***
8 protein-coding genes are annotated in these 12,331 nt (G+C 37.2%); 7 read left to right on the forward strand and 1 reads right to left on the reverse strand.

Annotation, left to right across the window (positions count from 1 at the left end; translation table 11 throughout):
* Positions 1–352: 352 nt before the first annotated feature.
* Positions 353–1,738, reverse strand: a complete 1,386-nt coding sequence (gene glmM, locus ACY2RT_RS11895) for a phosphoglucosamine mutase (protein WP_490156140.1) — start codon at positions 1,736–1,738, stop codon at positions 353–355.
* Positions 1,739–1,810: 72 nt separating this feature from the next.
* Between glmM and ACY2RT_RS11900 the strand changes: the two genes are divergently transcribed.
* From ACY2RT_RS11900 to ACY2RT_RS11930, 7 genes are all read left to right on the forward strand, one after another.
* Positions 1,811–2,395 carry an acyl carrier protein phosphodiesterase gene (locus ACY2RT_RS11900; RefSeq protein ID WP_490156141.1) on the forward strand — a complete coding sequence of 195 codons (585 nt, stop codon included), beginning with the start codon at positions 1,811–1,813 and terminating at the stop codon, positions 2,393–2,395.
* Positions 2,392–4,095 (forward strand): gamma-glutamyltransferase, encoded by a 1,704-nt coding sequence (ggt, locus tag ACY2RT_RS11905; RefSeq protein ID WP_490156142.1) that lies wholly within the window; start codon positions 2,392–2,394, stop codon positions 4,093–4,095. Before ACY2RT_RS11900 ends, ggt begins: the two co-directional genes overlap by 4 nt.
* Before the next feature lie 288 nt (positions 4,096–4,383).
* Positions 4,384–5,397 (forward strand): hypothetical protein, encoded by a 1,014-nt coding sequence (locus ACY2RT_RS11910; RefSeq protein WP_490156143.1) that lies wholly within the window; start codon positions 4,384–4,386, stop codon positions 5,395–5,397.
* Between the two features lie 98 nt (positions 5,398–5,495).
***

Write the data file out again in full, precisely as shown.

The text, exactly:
8 protein-coding genes are annotated in these 12,331 nt (G+C 37.2%); 7 read left to right on the forward strand and 1 reads right to left on the reverse strand.

Annotation, left to right across the window (positions count from 1 at the left end; translation table 11 throughout):
* Positions 1–352: 352 nt before the first annotated feature.
* Positions 353–1,738, reverse strand: a complete 1,386-nt coding sequence (gene glmM, locus ACY2RT_RS11895) for a phosphoglucosamine mutase (protein WP_490156140.1) — start codon at positions 1,736–1,738, stop codon at positions 353–355.
* Positions 1,739–1,810: 72 nt separating this feature from the next.
* Between glmM and ACY2RT_RS11900 the strand changes: the two genes are divergently transcribed.
* From ACY2RT_RS11900 to ACY2RT_RS11930, 7 genes are all read left to right on the forward strand, one after another.
* Positions 1,811–2,395 carry an acyl carrier protein phosphodiesterase gene (locus ACY2RT_RS11900; RefSeq protein ID WP_490156141.1) on the forward strand — a complete coding sequence of 195 codons (585 nt, stop codon included), beginning with the start codon at positions 1,811–1,813 and terminating at the stop codon, positions 2,393–2,395.
* Positions 2,392–4,095 (forward strand): gamma-glutamyltransferase, encoded by a 1,704-nt coding sequence (ggt, locus tag ACY2RT_RS11905; RefSeq protein ID WP_490156142.1) that lies wholly within the window; start codon positions 2,392–2,394, stop codon positions 4,093–4,095. Before ACY2RT_RS11900 ends, ggt begins: the two co-directional genes overlap by 4 nt.
* Before the next feature lie 288 nt (positions 4,096–4,383).
* Positions 4,384–5,397 (forward strand): hypothetical protein, encoded by a 1,014-nt coding sequence (locus ACY2RT_RS11910; RefSeq protein WP_490156143.1) that lies wholly within the window; start codon positions 4,384–4,386, stop codon positions 5,395–5,397.
* Between the two features lie 98 nt (positions 5,398–5,495).